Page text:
A Worthwhile and Interesting Read Even If a Little Dated,
This review is from: The Life Of George Lansbury (Hardcover)
This book, published in 1951, is now showing its age but is interesting nevertheless. It is important that the reader appreciates its provenance; the author Raymond Postgate, was perhaps best known as the originator of the first `Good Food Guide' in Britain, but he was also a founder member of the British Communist Party in 1920 and son-in-law of George Lansbury having married Daisy Lansbury. Postgate was a journalist on the original Daily Herald under the editorship of George Lansbury and with his daily working contact and family connections was in a position to write an intimate, if somewhat favourable, portrait of Lansbury's life and work.
The book carefully tracks Lansbury's life from his early years in East London. The family owned a business and whilst not wealthy they were certainly not part of the starving poor. Postgate follows Lansbury's membership of the SDF and subsequent move to the ILP coincident with his re-conversion to life-long Christian beliefs. (The Social Democratic Federation was Marxist and atheist.) Postgate relates the foundation of the Daily Herald and the disastrous excursion into support for the Pankhursts which set-back Lansbury's career. Lansbury, like many Socialists of his day, was much taken with the revolution in Russia and visited the country himself, in the process being charmed and, with the benefit of history we can say, totally hoodwinked by Lenin and Trotsky. Unfortunately Postgate takes space to relate a brief history of the Polish-Russian War of 1921, with a favourable view of the role of the Soviet Union which modern scholarship would now lead us to condemn as completely misguided.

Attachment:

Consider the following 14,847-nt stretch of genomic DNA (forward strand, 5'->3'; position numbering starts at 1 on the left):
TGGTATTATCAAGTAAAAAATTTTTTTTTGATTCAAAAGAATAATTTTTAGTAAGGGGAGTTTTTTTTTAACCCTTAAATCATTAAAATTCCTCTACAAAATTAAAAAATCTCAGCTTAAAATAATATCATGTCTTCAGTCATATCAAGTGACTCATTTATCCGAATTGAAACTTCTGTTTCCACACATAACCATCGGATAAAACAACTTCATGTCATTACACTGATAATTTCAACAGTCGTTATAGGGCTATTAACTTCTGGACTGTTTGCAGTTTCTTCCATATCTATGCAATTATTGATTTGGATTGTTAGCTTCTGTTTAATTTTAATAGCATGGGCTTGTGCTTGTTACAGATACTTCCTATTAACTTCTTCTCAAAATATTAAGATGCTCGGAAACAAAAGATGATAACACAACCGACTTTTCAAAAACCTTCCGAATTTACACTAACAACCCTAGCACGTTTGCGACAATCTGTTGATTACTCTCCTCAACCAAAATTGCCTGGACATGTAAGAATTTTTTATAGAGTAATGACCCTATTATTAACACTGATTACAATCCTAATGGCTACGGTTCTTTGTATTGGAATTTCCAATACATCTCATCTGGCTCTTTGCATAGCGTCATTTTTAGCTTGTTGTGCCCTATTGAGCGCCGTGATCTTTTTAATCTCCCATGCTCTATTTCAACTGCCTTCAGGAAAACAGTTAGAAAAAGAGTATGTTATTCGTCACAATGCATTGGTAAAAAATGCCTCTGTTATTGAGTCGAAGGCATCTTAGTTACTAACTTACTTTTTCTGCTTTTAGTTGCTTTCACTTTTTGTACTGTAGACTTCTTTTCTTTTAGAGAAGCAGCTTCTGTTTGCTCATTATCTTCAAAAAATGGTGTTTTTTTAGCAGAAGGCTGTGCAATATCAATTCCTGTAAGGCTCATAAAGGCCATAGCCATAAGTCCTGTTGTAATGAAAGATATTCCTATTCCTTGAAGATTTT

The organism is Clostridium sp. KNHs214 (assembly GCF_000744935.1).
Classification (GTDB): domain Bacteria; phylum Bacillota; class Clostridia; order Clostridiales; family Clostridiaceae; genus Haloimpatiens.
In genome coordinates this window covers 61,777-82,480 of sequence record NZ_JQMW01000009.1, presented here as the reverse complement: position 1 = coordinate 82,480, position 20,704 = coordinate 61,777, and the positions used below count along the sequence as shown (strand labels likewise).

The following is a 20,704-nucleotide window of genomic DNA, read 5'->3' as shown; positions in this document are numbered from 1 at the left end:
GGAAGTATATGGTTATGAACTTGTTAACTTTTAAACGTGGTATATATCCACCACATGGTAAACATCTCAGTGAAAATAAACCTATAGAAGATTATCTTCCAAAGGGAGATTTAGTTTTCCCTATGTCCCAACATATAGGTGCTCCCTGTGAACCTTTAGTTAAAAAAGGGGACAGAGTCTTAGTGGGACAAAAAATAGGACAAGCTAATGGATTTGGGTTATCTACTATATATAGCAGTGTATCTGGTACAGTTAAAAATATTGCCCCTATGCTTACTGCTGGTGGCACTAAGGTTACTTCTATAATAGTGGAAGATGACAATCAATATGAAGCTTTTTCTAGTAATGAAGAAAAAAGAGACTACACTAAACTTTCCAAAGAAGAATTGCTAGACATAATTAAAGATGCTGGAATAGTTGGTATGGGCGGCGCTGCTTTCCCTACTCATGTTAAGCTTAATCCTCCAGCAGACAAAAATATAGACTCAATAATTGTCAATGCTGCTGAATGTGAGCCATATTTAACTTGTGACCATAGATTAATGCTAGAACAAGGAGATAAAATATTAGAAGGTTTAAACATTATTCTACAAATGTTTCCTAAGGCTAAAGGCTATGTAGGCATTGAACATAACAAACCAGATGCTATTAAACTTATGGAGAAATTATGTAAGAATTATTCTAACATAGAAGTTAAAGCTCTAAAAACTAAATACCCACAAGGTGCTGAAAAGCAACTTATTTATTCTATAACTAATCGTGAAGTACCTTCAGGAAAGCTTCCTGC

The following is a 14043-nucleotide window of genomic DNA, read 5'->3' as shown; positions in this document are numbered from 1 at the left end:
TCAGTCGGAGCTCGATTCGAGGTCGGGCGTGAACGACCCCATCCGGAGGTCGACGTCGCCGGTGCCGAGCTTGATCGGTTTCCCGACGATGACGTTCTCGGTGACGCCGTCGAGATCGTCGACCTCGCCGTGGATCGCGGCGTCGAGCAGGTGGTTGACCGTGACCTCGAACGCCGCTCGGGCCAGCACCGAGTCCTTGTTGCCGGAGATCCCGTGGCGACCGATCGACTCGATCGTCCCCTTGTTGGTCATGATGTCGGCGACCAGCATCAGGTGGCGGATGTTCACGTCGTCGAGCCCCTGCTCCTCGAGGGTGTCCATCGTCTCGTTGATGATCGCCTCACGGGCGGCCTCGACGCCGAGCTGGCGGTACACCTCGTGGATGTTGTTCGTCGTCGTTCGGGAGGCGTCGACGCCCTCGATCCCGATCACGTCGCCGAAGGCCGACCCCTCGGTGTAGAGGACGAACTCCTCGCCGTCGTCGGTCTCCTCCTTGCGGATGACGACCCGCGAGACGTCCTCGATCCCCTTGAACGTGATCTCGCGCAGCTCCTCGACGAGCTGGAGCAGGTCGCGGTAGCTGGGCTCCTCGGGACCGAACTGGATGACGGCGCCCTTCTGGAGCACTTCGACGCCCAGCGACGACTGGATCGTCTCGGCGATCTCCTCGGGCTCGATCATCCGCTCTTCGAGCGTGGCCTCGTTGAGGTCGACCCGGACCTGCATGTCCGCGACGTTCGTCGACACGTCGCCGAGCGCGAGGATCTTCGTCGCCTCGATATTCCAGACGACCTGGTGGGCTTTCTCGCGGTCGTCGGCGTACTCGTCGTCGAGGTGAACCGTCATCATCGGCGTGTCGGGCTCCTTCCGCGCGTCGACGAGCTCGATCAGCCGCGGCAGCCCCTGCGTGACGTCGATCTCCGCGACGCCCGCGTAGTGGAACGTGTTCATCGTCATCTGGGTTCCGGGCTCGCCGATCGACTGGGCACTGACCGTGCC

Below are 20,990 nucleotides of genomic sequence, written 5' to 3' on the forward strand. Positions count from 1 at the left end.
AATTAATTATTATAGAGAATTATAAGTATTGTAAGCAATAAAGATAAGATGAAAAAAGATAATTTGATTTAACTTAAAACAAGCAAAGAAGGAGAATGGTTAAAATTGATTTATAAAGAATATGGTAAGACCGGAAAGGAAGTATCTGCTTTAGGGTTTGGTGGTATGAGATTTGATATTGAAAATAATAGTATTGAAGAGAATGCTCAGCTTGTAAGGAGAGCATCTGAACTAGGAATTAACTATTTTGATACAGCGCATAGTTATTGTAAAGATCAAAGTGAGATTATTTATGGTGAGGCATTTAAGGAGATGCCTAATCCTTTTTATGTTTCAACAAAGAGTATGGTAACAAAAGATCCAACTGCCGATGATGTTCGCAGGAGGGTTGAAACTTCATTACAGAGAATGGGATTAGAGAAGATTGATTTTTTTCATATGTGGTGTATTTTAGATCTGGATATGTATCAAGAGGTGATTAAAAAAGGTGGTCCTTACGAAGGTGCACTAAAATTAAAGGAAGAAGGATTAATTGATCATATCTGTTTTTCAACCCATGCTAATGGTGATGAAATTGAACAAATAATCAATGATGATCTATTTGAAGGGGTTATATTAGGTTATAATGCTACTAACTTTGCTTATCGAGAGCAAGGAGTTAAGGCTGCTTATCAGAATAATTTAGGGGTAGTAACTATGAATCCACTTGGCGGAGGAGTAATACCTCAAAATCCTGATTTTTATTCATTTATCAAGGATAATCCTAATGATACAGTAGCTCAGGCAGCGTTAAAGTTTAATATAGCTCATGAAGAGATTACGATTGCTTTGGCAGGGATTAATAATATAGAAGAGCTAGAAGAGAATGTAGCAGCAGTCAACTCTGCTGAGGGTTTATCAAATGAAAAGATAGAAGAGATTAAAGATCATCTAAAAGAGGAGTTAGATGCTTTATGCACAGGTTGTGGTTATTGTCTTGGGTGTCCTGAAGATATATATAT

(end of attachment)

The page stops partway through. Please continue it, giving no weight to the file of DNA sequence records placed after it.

Perhaps, by way of contrast, the most interesting sections are those related to the first and second Labour Governments of 1924 and 1929 to August 1931 when Ramsay MacDonald formed a National Government leaving behind all his colleagues. Re-telling of the Labour story in the modern media gives far too much space to the influence of the `intellectuals' such as the Webbs, G. B. Shaw and H. G. Wells whereas these figures had little influence at the time. Postgate gives due prominence to MacDonald, Snowden, Henderson and the Syndicalists such as Ernest Bevin as merits these important characters. The role of Mosley and his co-operation with Lansbury is really interesting. We see Lansbury succeed to the leadership of the Parliamentary Labour Party as the `last man standing' after the October 1931 election and the emergence of Major Attlee for the same reason.
Lansbury's memory is perhaps most revered in his home area of Bow and there is much in the book about his untiring efforts on behalf of the East Enders and the working class in general. Lansbury's work with the Poplar Board of Guardians and his stand in refusing to increase the Poplar rate for which he went to prison make fascinating reading.
The book is a little verbose which is perhaps understandable as Postgate wanted to record everything he knew about George and some of the quite blinkered views of the Russian leadership make rather odd reading today, and were perhaps already a little ill-considered in 1951. Certainly a worthwhile read if a little dated. The book contains a fold-out Lansbury family tree.